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BROOKLYN MEDIA GROUP/Photos by Jaime DeJesus
BROOKLYN MEDIA GROUP/Photos by Jaime DeJesus
Bernie Sanders greeted by Brooklyn College graduates during commencement ceremony at Barclays Center.

Brooklyn College felt the bern during this year’s special commencement ceremony.

On Tuesday, May 30, the CUNY School celebrated its 92nd annual graduation, held at the Barclays Center for the first time, as United States Senator and former presidential candidate Bernie Sanders, the keynote speaker, received an honorary Doctor of Humane Letters degree.

The arena was nearly filled, as graduates, their friends, family and faculty celebrated the day. Elected officials including Senator Chuck Schumer, Borough President Eric Adams, Public Advocate Letitia James and Councilmember Jumaane Williams, were also on hand.

“On this joyful day, we celebrate the conferral of 2,957 bachelor degrees and 1,081 masters’ degrees,” said Vice President for Enrollment Management Lillian O’Reilly. “We also have 66 students receiving advanced certificates. In all, 4,100 graduates make up the class up 2017. These graduates are extremely diverse. They come from 101 countries from around the world and they speak 61 languages.”

Sanders, who received a loud ovation, discussed his ties to the borough as well as to the school.  “My childhood in Brooklyn was shaped by two profound realities,” he explained. “First my mom, dad and older brother, who graduated from Brooklyn College, lived in a three-and-half-room rent-controlled apartment. As with many of your families who don’t have a lot of money, financial pressure caused friction and tension within our household. From those experiences of growing up without a lot of money, I have never forgotten that there are millions of people throughout this country who struggle to put food on the table, pay the electric bill, try to save for their kids’ education.”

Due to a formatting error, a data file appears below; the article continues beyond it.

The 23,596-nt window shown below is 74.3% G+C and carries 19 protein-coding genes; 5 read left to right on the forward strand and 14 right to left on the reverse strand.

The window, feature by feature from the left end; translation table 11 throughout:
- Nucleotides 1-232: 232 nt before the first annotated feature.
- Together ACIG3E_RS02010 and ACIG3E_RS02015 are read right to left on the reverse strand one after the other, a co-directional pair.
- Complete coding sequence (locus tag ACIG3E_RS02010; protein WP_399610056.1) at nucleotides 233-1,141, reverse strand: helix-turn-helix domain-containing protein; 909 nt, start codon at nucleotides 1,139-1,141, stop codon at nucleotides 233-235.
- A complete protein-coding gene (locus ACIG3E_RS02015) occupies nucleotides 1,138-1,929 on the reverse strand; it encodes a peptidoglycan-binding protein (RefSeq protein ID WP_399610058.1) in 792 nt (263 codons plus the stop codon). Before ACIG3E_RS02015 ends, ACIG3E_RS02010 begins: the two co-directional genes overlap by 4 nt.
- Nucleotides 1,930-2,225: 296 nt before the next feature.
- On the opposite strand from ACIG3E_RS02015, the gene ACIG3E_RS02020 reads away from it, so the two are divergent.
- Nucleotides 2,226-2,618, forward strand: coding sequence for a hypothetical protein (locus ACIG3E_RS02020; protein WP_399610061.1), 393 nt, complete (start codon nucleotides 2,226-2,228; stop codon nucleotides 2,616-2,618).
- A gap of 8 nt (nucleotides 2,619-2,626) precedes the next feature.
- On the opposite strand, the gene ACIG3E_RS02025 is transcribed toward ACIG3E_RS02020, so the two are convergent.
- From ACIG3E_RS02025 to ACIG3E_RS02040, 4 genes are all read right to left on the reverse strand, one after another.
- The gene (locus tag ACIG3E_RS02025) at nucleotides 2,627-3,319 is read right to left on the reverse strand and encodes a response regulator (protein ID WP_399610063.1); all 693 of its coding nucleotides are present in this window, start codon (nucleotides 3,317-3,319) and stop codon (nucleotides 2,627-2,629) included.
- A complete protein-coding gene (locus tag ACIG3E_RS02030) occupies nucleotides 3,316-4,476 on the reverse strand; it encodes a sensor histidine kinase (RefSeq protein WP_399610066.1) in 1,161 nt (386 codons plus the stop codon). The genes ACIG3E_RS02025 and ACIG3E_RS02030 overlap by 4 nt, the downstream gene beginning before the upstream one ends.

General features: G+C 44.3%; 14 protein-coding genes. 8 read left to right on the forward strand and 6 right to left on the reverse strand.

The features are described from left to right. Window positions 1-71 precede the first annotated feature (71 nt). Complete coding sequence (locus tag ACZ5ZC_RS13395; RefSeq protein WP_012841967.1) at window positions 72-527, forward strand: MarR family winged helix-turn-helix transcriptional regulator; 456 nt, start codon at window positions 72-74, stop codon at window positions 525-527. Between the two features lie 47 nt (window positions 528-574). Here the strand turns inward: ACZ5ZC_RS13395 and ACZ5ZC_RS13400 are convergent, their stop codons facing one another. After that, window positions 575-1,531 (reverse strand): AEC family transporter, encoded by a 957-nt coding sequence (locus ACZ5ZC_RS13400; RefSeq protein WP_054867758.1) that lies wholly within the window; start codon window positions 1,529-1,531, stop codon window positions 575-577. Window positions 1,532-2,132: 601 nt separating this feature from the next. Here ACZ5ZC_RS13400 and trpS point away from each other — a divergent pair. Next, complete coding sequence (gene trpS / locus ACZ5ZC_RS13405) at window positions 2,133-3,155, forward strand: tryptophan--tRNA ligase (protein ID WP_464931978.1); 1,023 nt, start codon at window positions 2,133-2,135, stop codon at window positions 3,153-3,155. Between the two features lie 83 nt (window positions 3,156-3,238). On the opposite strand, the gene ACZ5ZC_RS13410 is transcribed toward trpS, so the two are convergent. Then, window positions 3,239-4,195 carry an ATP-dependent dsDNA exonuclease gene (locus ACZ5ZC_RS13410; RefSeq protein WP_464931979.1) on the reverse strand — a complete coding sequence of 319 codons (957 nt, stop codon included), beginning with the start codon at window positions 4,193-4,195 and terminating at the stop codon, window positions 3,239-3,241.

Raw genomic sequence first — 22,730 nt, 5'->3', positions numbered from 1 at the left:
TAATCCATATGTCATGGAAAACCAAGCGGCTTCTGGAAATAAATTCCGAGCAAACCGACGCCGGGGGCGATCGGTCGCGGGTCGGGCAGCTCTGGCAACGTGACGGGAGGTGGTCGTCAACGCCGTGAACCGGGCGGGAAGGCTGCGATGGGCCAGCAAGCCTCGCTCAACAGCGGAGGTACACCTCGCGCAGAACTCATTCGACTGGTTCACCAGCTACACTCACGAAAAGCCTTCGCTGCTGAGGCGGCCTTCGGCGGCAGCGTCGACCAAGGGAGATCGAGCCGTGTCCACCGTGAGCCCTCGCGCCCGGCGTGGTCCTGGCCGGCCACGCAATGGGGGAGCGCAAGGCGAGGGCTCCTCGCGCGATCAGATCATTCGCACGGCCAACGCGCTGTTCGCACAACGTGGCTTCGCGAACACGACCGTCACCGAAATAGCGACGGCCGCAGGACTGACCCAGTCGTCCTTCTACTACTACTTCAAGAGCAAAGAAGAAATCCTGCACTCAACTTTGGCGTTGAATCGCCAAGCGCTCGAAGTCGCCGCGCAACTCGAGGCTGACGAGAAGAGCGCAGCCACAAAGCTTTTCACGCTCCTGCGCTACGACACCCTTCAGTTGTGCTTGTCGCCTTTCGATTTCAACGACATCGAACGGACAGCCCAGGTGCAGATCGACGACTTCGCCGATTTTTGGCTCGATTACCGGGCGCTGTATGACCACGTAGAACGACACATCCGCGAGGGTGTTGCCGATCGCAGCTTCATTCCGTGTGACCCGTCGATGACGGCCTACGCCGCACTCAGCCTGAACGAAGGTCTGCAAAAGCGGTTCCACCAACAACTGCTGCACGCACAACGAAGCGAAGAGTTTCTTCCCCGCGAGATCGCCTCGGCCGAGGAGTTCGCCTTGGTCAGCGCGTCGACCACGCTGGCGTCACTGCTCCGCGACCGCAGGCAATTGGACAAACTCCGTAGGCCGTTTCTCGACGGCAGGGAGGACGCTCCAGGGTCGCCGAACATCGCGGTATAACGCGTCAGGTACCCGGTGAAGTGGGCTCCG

The senator graduated James Madison High School and spent one year in Brooklyn College before transferring to the University of Chicago. “My mom had died the previous year and I felt that it was time to leave the neighborhood and see what the rest of the world looked like,” he recalled.

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Sanders repeated the message that he had conveyed during his campaign during the Democratic primaries last year, focusing on the economic troubles of the country. “Today in America, the top one tenth of one percent owns almost as much wealth as the bottom 90 percent,” he said, adding, however, “You know and I know these are tough times for our country, but I do want to say that standing up here and looking out at the beautiful people in front of me, I have enormous confidence in the future of our country.”

He encouraged the graduates to make change. “The only rational choice we have and response we have is to stand up and fight back, reclaim American democracy and create a government that works for all of us, not just the one percent,” he said. “For us to do that it is necessary that we fight for a vision of a new America, an America based on progressive, humane values, not the values of the oligarchy. It means we aren’t going to throw 23 million Americans off the health care they have. We are going to bring health care for all as a right, not a privilege.”

Sanders also discussed lessening the burden of paying for education. “We aren’t going to cut student assistance,” he said. “We believe that anyone in America who has the desire and ability should be able to get a higher education regardless of his or her income.”

Brooklyn College President Michelle Anderson, who preceded Sanders at the podium, spoke about how diversity continues to make the school special. “Today, Brooklyn College is one of the most richly diverse academic communities in the world where students of many races, religions and nationalities study and learn in peace,” she said. “We are a richer community because of our diversity. Our students learn to engage with difference and complexity which makes them interculturally competent and willing to assume challenges in leadership in a diverse world.”

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